coil

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coil:

see inductorinductor,
electric device consisting of one or more turns of wire and typically having two terminals. An inductor is usually connected into a circuit in order to raise the inductance to a desired value.
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; solenoidsolenoid
, device made of a long wire that has been wound many times into a tightly packed coil; it has the shape of a long cylinder. If current is sent through a solenoid made of insulated wire and having a length much greater than its diameter, a uniform magnetic field will be
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.

Coil

One or more turns of wire used to introduce inductance into an electric circuit. At power line and audio frequencies a coil has a large number of turns of insulated wire wound close together on a form made of insulating material, with a closed iron core passing through the center of the coil. This is commonly called a choke and is used to pass direct current while offering high opposition to alternating current.

At higher frequencies a coil may have a powdered iron core or no core at all. The electrical size of a coil is called inductance and is expressed in henries or millihenries. In addition to the resistance of the wire, a coil offers an opposition to alternating current, called reactance, expressed in ohms. The reactance of a coil increases with frequency. See Inductor

coil

[kȯil]
(control systems)
Any discrete and logical result that can be transmitted as output by a programmable controller.
(electromagnetism)
A number of turns of wire used to introduce inductance into an electric circuit, to produce magnetic flux, or to react mechanically to a changing magnetic flux; in high-frequency circuits a coil may be only a fraction of a turn. Also known as electric coil; inductance; inductance coil; inductor.
(science and technology)
An arrangement of flexible material into a spiral or helix.

Coil

One or more turns of wire used to introduce inductance into an electric circuit. At power line and audio frequencies a coil has a large number of turns of insulated wire wound close together on a form made of insulating material, with a closed iron core passing through the center of the coil. This is commonly called a choke and is used to pass direct current while offering high opposition to alternating current.

At higher frequencies a coil may have a powdered iron core or no core at all. The electrical size of a coil is called inductance and is expressed in henries or millihenries. In addition to the resistance of the wire, a coil offers an opposition to alternating current, called reactance, expressed in ohms. The reactance of a coil increases with frequency. See Inductor, Reactor (electricity)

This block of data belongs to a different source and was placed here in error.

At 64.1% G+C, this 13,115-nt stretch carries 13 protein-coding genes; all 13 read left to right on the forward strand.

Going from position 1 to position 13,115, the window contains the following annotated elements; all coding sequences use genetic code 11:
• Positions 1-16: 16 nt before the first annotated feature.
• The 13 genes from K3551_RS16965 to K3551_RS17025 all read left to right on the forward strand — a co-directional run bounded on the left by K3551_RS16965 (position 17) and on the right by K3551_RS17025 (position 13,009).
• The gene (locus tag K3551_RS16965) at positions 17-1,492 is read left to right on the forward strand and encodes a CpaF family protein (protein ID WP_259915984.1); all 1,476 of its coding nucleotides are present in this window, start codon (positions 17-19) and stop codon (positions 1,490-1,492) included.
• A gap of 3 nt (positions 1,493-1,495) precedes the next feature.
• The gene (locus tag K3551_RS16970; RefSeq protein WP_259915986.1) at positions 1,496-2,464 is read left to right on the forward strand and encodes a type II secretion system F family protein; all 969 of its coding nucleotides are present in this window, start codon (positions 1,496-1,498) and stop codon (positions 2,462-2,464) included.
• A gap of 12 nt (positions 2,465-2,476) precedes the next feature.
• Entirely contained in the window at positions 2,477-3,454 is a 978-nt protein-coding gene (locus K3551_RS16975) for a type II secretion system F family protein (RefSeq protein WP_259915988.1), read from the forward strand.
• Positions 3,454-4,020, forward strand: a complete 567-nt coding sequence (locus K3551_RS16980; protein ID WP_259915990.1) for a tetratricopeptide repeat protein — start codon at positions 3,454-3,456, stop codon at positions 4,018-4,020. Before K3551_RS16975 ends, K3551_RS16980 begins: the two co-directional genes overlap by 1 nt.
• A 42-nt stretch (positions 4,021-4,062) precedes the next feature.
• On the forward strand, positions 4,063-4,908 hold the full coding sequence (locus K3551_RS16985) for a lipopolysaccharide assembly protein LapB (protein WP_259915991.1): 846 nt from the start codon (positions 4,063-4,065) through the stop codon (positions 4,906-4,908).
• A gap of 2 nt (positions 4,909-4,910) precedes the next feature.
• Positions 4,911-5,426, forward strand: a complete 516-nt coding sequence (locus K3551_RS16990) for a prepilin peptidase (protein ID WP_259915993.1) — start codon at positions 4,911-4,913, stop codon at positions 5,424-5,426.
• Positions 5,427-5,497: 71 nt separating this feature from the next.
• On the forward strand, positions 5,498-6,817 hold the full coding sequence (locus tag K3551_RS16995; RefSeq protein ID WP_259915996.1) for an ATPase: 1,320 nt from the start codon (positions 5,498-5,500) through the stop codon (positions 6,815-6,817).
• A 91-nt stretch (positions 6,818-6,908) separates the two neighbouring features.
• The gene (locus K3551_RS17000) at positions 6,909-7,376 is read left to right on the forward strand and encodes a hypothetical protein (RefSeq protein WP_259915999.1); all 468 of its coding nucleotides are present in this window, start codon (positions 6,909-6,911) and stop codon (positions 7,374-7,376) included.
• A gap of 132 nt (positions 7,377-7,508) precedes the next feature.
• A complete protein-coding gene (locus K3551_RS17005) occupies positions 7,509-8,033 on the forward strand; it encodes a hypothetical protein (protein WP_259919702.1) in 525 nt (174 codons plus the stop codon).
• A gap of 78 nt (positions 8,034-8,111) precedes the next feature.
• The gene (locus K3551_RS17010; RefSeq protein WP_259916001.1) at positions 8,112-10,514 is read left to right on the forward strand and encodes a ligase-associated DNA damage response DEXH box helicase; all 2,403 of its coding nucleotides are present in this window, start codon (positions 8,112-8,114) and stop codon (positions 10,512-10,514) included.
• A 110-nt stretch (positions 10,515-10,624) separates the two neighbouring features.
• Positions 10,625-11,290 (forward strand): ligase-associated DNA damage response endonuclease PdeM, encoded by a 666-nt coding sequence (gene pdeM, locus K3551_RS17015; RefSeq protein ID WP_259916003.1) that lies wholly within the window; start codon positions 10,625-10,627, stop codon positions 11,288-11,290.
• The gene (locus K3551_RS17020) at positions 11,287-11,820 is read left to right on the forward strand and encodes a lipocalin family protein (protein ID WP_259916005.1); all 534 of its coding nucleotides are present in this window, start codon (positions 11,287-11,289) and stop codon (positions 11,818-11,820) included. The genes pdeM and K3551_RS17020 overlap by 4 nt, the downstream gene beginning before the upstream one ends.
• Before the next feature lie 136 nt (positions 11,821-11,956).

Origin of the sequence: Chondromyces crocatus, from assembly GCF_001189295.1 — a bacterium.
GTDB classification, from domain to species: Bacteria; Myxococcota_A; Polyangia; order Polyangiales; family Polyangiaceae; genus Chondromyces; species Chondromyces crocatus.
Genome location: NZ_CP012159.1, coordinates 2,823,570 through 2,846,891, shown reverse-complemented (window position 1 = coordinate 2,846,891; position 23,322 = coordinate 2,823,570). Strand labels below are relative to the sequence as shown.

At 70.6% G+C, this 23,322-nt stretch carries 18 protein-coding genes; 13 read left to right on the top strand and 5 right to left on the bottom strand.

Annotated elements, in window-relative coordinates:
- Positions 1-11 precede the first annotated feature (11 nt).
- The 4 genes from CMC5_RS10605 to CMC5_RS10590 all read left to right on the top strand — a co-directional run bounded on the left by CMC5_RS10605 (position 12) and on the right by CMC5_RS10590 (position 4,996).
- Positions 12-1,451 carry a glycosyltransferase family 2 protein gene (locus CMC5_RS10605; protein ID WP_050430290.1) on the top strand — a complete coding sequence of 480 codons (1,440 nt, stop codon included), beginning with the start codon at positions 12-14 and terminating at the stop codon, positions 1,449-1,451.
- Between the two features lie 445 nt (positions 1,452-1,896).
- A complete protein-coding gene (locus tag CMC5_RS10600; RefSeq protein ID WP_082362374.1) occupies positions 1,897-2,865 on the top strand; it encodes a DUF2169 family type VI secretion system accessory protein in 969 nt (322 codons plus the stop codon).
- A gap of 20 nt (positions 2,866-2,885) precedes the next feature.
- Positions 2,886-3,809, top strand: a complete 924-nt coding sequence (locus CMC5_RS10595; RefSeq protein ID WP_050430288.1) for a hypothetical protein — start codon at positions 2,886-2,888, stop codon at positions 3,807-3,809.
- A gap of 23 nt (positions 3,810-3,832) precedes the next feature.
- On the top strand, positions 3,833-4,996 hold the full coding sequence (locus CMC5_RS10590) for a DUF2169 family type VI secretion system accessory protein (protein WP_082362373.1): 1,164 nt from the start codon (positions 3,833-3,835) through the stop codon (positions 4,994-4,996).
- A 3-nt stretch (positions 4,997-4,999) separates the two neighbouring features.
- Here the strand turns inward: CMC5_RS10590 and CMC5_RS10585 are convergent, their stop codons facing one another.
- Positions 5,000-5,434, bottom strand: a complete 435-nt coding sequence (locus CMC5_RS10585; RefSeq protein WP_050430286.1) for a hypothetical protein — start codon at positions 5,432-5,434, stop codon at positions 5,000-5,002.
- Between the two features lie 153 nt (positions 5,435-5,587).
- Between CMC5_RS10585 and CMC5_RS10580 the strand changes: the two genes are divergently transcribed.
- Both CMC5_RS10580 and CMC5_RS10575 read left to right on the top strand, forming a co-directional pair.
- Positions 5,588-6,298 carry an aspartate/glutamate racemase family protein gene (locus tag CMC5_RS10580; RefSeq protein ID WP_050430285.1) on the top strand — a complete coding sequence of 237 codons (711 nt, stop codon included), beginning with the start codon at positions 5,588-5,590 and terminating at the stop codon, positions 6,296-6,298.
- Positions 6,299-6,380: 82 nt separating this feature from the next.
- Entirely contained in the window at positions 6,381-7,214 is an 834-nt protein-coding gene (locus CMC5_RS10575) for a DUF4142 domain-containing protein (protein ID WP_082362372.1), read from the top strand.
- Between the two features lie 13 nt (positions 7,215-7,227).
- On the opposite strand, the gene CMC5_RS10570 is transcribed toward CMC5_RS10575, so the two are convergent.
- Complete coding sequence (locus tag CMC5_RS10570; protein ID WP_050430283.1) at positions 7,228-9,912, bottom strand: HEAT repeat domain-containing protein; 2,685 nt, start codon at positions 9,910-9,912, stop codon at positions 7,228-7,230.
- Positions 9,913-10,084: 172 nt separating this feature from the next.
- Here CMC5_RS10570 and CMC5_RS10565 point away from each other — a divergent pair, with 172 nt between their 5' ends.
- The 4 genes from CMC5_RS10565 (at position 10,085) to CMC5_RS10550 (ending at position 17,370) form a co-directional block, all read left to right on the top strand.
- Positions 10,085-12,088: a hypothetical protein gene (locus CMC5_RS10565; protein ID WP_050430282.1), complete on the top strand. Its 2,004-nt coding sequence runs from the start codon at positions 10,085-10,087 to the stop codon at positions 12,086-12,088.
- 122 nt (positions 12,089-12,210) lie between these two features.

heat exchanger

A device designed to transfer heat between two physically separated fluids; generally consists of a cylindrical shell with longitudinal tubes; one fluid flows on the inside, the other on the outside.

coil

1. an electrical conductor wound into the form of a spiral, sometimes with a soft iron core, to provide inductance or a magnetic field
2. the transformer in a petrol engine that supplies the high voltage to the sparking plugs
References in periodicals archive ?
Another interesting aspect of some of the works is the subtlety of coiled decorations which allow glaze to blend into the background for added visual effects.
The April 2003 Nashville Gas installation was the first use of coiled PA-11 pipe.
The use of the coiled pipe greatly increased the speed at which the pipe was installed.
To include three-strand coiled coils, the PairCoil motif-recognition program evolved into the more versatile MultiCoil version.
When they applied the LearnCoil program to databases of sequences, the researchers found evidence of coiled coils in fusion proteins associated with a wide variety of disease-causing viruses, including the influenza virus, Moloney murine leukemia virus, HIV, simian immunodeficiency virus, and visna virus.
The coiled pipe installation cost $1,590 less for the 1,000-foot job, for a gross saving of $1.
The staging area required for a coiled pipe installation can be as short as 50 feet for as much as a 1,000-foot installation.
Coiled coils include cell-surface proteins, muscle fibers and structural proteins in bone and hair, but many are so long that they defy crystallization, says Tom Alber of the University of Utah in Salt Lake City, who supervised the crystallography work in the new study
This acquisition is complementary to our existing business, strengthens our leadership position in the liftboat market and establishes Superior as the Gulf of Mexico market leader in coiled tubing with more units (36) than any other provider operating in the Gulf," said Terry Hall, Superior's Chairman, President and CEO.
Their innovation in liftboat and coiled tubing design as well as their operational leadership will enable us to grow our business.
Used in conjunction with specialized equipment manufactured by Hydra Rig, a division of Varco, coiled tubing enables oil and gas producers to quickly, efficiently and safely access wells to perform stimulation operations to boost production.
This acquisition complements Varco's comprehensive offering of coiled tubing technology, combining coiled tubing with the equipment required to run it," remarked George Boyadjieff, CEO and chairman of the board of Varco International Inc.